Does a doctor have the right to refuse a patient treatment?

Has a doctor refused to treat you, and you believe your rights may have been violated? Here’s what you need to know about the law.
Canadian Medical Association

The code of ethics created by CMA foresees the right of doctors to refuse treatment of a patient under certain circumstances:

"In providing medical service, do not discriminate against any patient on such grounds as age, gender, marital status, medical condition, national or ethnic origin, physical or mental disability, political affiliation, race, religion, sexual orientation, or socioeconomic status. This does not abrogate the physician’s right to refuse to accept a patient for legitimate reasons."

What are these “legitimate reasons”? According to the CMA:

  • When the personal values of a physician can influence the care and treatment of the patient.
  • When care is no longer necessary and the doctor has advised the patient within a reasonable time delay before the end of treatment.

On the other hand, the code of ethics requires a physician to "provide all appropriate assistance to anyone in urgent need of medical assistance."

Code of Ethics of Physicians of Quebec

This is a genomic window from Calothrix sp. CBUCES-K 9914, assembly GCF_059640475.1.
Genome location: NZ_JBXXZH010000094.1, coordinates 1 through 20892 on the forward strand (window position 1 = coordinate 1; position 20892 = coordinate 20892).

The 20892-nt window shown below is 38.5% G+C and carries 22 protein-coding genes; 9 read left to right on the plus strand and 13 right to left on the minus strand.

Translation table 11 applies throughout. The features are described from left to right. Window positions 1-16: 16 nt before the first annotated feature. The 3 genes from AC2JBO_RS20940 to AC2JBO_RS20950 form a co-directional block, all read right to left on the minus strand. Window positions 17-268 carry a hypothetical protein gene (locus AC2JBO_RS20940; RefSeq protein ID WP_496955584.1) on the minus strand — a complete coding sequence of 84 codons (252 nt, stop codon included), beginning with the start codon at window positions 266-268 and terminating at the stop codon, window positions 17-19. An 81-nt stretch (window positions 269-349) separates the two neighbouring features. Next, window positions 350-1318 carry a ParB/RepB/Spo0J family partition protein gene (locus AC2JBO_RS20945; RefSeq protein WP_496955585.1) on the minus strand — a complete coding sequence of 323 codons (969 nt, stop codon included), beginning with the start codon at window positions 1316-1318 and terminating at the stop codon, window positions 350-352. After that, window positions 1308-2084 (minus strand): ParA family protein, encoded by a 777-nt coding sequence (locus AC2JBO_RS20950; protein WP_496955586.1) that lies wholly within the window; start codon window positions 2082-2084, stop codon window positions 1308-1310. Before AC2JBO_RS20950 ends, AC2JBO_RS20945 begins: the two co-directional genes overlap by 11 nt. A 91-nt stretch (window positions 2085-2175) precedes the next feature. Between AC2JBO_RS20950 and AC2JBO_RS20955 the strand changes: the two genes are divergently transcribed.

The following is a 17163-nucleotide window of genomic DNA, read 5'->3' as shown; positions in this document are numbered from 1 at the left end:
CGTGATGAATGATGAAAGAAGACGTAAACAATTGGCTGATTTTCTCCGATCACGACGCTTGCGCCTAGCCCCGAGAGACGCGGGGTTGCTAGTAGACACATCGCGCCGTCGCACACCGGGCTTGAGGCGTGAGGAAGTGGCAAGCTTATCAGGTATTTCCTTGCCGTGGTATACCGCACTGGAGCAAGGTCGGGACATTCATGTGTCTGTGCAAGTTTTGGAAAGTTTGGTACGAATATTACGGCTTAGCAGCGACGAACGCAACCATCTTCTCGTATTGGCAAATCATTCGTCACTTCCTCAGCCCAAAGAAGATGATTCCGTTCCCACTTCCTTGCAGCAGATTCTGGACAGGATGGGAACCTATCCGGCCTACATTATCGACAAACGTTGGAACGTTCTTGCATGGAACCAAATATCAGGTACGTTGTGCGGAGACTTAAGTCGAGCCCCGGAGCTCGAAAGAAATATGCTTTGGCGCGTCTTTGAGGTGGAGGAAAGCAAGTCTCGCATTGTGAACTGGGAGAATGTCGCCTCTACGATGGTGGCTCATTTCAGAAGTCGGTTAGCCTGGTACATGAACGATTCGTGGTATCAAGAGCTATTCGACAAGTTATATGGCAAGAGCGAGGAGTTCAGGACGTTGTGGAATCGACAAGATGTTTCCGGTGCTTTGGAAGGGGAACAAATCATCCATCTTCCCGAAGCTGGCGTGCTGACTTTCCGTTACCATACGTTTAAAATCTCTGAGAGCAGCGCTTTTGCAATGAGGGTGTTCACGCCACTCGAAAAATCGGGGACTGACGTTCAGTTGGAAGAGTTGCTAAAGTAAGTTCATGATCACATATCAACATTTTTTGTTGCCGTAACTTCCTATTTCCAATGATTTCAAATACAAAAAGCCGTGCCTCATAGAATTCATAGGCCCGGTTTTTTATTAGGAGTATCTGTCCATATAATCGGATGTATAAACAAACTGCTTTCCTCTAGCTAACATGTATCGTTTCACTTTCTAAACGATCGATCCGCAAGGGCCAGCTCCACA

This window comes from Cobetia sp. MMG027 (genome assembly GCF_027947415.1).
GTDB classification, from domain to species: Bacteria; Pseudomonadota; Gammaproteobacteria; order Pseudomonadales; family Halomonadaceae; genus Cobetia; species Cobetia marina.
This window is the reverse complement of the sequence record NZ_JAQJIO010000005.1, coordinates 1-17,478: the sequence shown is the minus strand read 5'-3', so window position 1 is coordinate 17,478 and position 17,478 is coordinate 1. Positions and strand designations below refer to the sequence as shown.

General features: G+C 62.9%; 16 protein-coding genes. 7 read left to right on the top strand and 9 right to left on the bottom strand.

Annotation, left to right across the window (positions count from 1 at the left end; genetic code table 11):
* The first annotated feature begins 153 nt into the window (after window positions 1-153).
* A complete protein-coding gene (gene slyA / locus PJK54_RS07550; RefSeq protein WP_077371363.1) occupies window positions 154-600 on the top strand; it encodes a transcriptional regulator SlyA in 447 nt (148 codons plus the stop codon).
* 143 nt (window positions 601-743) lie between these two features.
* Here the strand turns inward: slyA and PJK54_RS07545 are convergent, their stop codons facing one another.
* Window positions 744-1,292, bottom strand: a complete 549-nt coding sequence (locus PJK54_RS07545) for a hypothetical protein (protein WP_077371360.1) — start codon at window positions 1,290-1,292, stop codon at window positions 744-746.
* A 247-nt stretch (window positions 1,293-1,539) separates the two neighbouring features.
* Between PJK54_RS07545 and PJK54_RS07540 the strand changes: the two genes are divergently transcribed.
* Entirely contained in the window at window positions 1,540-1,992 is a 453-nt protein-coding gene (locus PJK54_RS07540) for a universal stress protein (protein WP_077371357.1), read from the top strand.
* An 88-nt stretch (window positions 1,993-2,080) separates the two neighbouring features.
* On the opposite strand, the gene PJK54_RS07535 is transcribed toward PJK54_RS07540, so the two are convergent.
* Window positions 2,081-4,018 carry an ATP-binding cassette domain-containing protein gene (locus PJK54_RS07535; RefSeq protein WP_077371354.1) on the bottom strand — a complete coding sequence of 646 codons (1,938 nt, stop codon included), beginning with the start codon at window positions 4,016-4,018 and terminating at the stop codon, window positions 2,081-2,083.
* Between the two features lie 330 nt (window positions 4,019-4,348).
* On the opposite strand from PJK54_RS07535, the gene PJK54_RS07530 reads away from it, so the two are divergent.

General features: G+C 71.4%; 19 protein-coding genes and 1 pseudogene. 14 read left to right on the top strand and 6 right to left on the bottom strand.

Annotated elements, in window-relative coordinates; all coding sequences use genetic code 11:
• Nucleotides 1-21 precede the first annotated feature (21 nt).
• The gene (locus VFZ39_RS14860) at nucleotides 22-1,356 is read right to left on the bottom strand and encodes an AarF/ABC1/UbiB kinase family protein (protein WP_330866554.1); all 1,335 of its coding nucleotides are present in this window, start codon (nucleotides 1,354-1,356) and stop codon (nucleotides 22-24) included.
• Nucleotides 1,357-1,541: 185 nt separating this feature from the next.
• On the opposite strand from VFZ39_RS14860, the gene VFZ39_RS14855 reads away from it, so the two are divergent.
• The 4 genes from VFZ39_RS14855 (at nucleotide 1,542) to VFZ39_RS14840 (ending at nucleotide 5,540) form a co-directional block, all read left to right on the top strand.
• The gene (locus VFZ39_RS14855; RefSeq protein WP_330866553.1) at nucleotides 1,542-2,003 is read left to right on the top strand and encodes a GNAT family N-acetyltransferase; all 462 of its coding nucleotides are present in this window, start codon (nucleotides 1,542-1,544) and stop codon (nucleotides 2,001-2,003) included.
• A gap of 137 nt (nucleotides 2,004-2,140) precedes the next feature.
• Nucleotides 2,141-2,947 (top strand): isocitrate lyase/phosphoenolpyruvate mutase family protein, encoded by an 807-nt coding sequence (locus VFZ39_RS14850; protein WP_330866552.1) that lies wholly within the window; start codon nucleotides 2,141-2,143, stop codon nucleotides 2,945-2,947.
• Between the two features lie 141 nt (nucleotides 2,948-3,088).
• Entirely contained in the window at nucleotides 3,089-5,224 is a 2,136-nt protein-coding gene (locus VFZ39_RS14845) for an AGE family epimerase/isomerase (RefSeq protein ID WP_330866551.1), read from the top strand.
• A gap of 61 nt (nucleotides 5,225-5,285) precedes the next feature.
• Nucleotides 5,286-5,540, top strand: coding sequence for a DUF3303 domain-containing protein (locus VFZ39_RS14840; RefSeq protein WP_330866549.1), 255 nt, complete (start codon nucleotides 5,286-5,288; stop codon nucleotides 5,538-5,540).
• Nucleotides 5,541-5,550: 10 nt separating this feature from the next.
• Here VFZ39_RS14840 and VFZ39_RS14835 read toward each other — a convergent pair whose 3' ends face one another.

In Quebec, the rules are the same; however, the code of ethics also foresees that:

"The doctor may terminate a relationship when there is good and sufficient reason to do so.”

Some of these reasons:

• Trust in the relationship has been broken.

• A patient encourages the physician commit fraud; or asks the physician to engage in illegal activity.

• The doctor who refuses to treat a patient must refer them to another doctor and ensure adequate follow-up is provided before ending the relationship.

Code of Ethics of the College of Physicians and Surgeons of New Brunswick

The New Brunswick code of ethics is the same as the CMA, but goes a little further to add:

“The categories of discrimination are not closed. It is also improper to deny access to other "classes" of patients. Examples might include current and former patients of a particular physician or physicians, or a class based on some other factor such as place of residence. Similarly, the right to deny access may be limited according to availability of alternate care."

Laws vary slightly from province to province. For example, the College of Physicians and Surgeons of Ontario also rely on the Human Rights Act to regulate a doctor’s right to refuse a patient.

It’s always important to know your rights, so when in doubt, contact the governing body which oversees the practice of medicine in your province.

Does a doctor have the right to refuse a patient treatment?
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